• d. Insert an indicator at a distance of five from the end of the first block and another one at a distance of 25.
    • e. Transmit the modified ciphertext.
  • Based on this assumption, the team was able to decipher most of the letter-based cryptograms. The key length was either 20 or 21, and the transposition rectangle was complete.

Example, BAL151(b)

Key: 8,0,15,20,10,9,6,4,1,14,16,2,13,12,17,18,11,5,19,3,7

  • The same key lengths were tested for the remaining cryptograms, which turned out to be incomplete columnar transpositions.

Example, BAL30

Key: 6,0,10,16,7,11,9,2,12,17,14,13,8,18,3,5,15,1,4,19

  • Next, the team was able to reconstruct the indicator system. There is a base key, consisting of 15 or 16 letters and valid for a certain period, as well as a message key, used only for the specific message. The message key consists of five random letters, sent as part of the cryptogram. It is appended to the base key to create a keyword from which a transposition key is built. This system explains why anagramming on multiple cryptograms failed, as the keys for different cryptograms are similar but not identical.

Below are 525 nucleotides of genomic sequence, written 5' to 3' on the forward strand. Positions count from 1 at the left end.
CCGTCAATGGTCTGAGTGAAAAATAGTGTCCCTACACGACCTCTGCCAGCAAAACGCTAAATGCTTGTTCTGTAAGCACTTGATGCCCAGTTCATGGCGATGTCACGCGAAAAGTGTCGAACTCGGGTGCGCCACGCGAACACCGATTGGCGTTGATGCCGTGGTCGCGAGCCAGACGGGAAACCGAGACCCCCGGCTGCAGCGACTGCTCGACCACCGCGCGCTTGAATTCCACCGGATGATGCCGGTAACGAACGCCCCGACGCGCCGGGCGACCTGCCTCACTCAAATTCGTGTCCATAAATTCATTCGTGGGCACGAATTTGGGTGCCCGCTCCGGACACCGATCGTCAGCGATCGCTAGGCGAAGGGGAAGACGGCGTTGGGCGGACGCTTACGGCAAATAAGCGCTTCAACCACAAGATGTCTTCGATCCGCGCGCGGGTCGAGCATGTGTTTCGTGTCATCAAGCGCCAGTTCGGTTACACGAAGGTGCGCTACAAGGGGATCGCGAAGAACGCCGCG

• The team is in the process of analyzing the contents of the messages, which include
    codewords and topics such as travel arrangements, shipments of material including
    weapons, and logistics for foreign aid staff. They plan to publish the full results of the
    research in a joint paper.

Congratulatuions to Richard, Frode and George on this impressive codebreaking success! This is a great example of teamwork in the service of historical cryptology research. I am proud that my blog was involved in it.

Further reading: Who can break the cryptograms of Civil War spy Robert Bunch?


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Kommentare (4)

  1. #1 Magnus Ekhall
    28. Dezember 2019

    I’m looking forward to reading the paper once it is published.

  2. #2 Thomas
    29. Dezember 2019

    Congratulations, great work!

  3. #3 Jarlve
    30. Dezember 2019

    Impressive, congratulations Frode, George and Richard.

  4. #4 George Lasry
    31. Dezember 2019

    Thanks, happy new year!